Six amazing benefits you get from rock climbing
Rock Climbing is a versatile, physically demanding sport that can be done indoors or outdoors, but is best enjoyed out in nature, pitting your wits against the natural landscape. When on our residential trips for schools you’ll be chalking up and scaling the majestic granite cliffs that begin deep in the Atlantic Ocean and slope up to the coastline in North Cornwall.
Rock climbing is not only a physically demanding sport but also a mentally demanding sport as well. It’s a sport that will test an individual’s strength, endurance, agility, balance and mental control.
At OA we have two great sites for our climbing classes; a tidal location you can walk to 1km from the centre at a hush-hush secret cove and a rock face perched half way up a cliff that we use at all stages of the time. Both have stunning unrestricted views North and South up the coast, and these awe-inspiring locations offer many different grades of route for the beginner to the most experienced climbers.
Below you will find six amazing benefits that climbing brings to the people doing it:
Combines cardio and strength workouts into a single activity
Climbing combines cardio and strength workouts into one handy activity, and during a single session of rock climbing, the body executes a number of attributes, including boosted heart rates, muscle building and increasing your stamina.
Obviously, your upper body strength will come into play during rock climbing, while the legs and core build muscle, as you need this for your balance as you’re climbing. A 1997 study published in the British Journal of Sports Medicine, found that ‘the cardio and energy consumed in rock climbing is similar to running at a pace between 8 and 11 minutes per mile.’
Rock climbing increases your flexibility as it encourages climbers to increase their range of motion. This is because it requires climbers to reach, leap and climb to handholds and footholds usually far from a comfortable distance.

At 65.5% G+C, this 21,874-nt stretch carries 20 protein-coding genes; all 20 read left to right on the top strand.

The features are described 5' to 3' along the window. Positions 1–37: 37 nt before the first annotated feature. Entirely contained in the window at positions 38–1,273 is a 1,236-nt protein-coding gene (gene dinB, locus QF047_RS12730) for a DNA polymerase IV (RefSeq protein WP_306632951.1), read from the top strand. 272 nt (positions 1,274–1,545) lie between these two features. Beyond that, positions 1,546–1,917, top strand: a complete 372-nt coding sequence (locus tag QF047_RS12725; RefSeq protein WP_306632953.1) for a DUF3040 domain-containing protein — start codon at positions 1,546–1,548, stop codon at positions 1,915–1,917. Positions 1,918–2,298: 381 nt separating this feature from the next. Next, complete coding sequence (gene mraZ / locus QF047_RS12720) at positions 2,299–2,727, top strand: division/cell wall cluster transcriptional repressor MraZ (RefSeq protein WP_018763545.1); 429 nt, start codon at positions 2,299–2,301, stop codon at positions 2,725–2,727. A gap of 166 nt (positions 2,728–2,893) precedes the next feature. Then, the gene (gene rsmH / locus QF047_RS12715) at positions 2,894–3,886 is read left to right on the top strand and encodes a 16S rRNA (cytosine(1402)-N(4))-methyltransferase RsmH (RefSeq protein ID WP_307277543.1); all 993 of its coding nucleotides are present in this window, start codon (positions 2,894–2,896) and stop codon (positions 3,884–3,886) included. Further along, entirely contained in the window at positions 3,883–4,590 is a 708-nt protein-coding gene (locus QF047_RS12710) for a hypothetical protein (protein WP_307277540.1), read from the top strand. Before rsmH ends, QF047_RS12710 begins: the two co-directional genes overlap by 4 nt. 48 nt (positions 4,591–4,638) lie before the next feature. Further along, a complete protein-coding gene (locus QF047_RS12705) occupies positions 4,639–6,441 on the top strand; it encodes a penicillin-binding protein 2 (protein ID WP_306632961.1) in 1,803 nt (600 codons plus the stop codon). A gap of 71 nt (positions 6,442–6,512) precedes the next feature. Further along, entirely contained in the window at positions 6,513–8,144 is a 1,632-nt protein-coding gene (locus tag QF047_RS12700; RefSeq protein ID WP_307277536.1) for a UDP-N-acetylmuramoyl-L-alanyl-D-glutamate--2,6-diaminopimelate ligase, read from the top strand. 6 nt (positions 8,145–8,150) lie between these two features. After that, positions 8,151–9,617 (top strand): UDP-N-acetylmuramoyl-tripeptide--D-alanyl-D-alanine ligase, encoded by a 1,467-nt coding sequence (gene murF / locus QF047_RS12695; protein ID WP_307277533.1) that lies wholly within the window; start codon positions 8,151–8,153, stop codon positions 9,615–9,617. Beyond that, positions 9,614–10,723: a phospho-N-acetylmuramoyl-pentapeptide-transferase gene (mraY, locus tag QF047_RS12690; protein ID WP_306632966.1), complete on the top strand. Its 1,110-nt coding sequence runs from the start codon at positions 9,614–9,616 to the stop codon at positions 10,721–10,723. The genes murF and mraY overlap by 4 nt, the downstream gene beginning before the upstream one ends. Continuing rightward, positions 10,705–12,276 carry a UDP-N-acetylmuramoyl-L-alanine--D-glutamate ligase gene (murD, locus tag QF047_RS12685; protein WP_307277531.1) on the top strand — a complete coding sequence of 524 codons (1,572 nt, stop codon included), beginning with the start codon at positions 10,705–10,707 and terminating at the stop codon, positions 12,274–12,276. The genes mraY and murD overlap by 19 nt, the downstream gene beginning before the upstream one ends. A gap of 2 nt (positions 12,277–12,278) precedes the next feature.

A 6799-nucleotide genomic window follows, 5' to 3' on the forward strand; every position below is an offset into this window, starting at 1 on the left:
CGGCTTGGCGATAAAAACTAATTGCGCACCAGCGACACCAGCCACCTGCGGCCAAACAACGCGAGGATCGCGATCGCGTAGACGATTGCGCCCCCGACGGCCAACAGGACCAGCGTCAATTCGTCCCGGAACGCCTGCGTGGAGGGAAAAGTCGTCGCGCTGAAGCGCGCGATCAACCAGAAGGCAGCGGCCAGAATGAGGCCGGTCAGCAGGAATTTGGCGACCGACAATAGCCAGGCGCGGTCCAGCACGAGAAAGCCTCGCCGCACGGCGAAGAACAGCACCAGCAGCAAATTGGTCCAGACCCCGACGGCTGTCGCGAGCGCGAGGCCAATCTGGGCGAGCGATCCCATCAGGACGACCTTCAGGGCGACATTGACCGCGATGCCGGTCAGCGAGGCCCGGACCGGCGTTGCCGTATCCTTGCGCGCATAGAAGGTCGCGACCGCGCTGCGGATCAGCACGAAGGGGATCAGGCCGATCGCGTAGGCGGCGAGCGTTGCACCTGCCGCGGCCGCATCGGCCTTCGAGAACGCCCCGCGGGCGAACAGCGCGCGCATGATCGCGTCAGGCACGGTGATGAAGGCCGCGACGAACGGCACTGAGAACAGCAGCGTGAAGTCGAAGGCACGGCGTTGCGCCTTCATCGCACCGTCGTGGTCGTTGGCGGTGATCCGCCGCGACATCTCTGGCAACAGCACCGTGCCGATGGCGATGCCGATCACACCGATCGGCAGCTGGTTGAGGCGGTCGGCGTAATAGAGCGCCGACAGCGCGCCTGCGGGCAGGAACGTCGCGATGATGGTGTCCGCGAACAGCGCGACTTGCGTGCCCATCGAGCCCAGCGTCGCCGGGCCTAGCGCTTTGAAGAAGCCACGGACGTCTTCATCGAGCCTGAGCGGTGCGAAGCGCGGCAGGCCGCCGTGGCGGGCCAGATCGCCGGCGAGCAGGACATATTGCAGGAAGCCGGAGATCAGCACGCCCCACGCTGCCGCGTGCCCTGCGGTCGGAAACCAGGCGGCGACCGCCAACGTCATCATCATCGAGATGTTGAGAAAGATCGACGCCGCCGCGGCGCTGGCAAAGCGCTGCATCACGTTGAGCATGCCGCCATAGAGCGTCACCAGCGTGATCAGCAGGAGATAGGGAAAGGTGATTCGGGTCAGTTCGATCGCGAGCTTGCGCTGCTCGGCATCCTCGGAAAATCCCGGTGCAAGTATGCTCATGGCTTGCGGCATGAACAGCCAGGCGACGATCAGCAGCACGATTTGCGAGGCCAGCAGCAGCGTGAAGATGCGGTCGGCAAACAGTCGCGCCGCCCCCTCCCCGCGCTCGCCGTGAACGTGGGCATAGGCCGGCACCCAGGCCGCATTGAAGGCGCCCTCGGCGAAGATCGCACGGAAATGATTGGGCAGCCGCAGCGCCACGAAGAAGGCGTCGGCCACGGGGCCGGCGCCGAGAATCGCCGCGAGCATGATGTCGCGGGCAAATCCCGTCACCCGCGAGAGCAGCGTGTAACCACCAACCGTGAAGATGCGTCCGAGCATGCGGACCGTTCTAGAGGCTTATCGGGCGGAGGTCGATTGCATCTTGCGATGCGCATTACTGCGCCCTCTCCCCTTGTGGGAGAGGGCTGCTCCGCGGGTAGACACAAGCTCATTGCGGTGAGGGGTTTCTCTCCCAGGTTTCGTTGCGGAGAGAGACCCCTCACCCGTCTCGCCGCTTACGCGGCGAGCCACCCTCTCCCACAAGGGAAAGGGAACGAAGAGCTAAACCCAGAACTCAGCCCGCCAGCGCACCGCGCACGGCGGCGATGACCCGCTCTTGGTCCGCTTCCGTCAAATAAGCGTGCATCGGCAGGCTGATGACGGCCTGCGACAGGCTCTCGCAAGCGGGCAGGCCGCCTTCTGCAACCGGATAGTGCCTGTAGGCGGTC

Strengthens the mind
Think of rock climbing as a large physical puzzle, when climbing you will have to make calculated decisions to navigate your way through routes, relying on individual abilities such as strength, energy levels, reach, hand-eye coordination and route planning.
Rock climbing has been shown to reduce stress by increasing levels of norepinephrine, a neurotransmitter in the body that aids in releasing stress.
Climbers often become immersed in the flow of the activity, and often zone-out, enabling them to become consumed in the activity at hand, allowing them to focus on reaching, climbing and leaping. Furthermore, climbing outdoors has been proven to further lower stress levels as climbers are more exposed to Vitamin D from the sun.
Allows you to challenge yourself
Throughout the week at OA you’ll find that confidence, self-reliance and assurance will increase with each climb. From the very best in the world to novices, climbers find themselves at the limit of their comfort zones, yet it provides you with the opportunity to climb out of that zone and challenge yourself further and see the potential of your body and mind.
Beautiful sights and scenery
We may be a bit biased, or maybe just a bit spoilt, but climbing, especially down here in Cornwall, allows you to see some truly exquisite sights. From the beautiful granite cliffs that taper down to the blue waters of the Atlantic, to the birds of prey that hover around the cliffs, the landscape down here is to be seen to be believed.
Climbers are often heard saying they climb so they can experience the euphoric feeling of being on top of the world, you’ll certainly feel this down here in the Duchy, which is usually accompanied by adrenaline, happiness and excitement!